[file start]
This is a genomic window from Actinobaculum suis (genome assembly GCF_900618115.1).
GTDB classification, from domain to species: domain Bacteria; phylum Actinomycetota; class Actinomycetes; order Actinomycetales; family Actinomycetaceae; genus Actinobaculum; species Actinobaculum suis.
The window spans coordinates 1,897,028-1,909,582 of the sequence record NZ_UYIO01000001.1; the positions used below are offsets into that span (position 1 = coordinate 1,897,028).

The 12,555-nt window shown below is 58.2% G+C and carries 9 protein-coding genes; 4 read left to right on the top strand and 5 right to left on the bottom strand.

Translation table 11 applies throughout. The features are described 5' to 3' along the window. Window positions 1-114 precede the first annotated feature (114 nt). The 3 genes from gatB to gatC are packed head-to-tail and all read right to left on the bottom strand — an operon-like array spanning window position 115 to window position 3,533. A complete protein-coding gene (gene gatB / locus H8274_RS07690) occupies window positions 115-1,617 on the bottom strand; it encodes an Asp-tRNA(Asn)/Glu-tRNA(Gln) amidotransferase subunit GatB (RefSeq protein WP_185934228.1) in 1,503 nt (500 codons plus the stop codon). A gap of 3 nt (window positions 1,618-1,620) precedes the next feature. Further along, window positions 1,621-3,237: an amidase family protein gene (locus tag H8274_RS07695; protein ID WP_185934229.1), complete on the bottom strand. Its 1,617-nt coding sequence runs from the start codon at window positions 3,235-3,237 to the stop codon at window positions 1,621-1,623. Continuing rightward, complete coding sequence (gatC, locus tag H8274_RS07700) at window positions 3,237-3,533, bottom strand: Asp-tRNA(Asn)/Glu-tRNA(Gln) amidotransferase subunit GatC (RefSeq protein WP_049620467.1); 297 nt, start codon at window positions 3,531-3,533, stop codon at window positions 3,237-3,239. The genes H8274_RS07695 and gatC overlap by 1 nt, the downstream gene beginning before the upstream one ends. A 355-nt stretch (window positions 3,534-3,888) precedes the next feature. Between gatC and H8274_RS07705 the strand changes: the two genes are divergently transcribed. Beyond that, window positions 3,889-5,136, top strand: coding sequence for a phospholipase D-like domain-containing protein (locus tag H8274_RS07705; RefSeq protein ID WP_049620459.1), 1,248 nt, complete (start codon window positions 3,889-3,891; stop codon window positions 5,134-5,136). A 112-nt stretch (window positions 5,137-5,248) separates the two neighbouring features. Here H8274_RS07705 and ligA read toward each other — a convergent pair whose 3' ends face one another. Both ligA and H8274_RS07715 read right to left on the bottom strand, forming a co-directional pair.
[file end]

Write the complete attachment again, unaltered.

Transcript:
This is a genomic window from Actinobaculum suis (genome assembly GCF_900618115.1).
GTDB classification, from domain to species: domain Bacteria; phylum Actinomycetota; class Actinomycetes; order Actinomycetales; family Actinomycetaceae; genus Actinobaculum; species Actinobaculum suis.
The window spans coordinates 1,897,028-1,909,582 of the sequence record NZ_UYIO01000001.1; the positions used below are offsets into that span (position 1 = coordinate 1,897,028).

The 12,555-nt window shown below is 58.2% G+C and carries 9 protein-coding genes; 4 read left to right on the top strand and 5 right to left on the bottom strand.

Translation table 11 applies throughout. The features are described 5' to 3' along the window. Window positions 1-114 precede the first annotated feature (114 nt). The 3 genes from gatB to gatC are packed head-to-tail and all read right to left on the bottom strand — an operon-like array spanning window position 115 to window position 3,533. A complete protein-coding gene (gene gatB / locus H8274_RS07690) occupies window positions 115-1,617 on the bottom strand; it encodes an Asp-tRNA(Asn)/Glu-tRNA(Gln) amidotransferase subunit GatB (RefSeq protein WP_185934228.1) in 1,503 nt (500 codons plus the stop codon). A gap of 3 nt (window positions 1,618-1,620) precedes the next feature. Further along, window positions 1,621-3,237: an amidase family protein gene (locus tag H8274_RS07695; protein ID WP_185934229.1), complete on the bottom strand. Its 1,617-nt coding sequence runs from the start codon at window positions 3,235-3,237 to the stop codon at window positions 1,621-1,623. Continuing rightward, complete coding sequence (gatC, locus tag H8274_RS07700) at window positions 3,237-3,533, bottom strand: Asp-tRNA(Asn)/Glu-tRNA(Gln) amidotransferase subunit GatC (RefSeq protein WP_049620467.1); 297 nt, start codon at window positions 3,531-3,533, stop codon at window positions 3,237-3,239. The genes H8274_RS07695 and gatC overlap by 1 nt, the downstream gene beginning before the upstream one ends. A 355-nt stretch (window positions 3,534-3,888) precedes the next feature. Between gatC and H8274_RS07705 the strand changes: the two genes are divergently transcribed. Beyond that, window positions 3,889-5,136, top strand: coding sequence for a phospholipase D-like domain-containing protein (locus tag H8274_RS07705; RefSeq protein ID WP_049620459.1), 1,248 nt, complete (start codon window positions 3,889-3,891; stop codon window positions 5,134-5,136). A 112-nt stretch (window positions 5,137-5,248) separates the two neighbouring features. Here H8274_RS07705 and ligA read toward each other — a convergent pair whose 3' ends face one another. Both ligA and H8274_RS07715 read right to left on the bottom strand, forming a co-directional pair.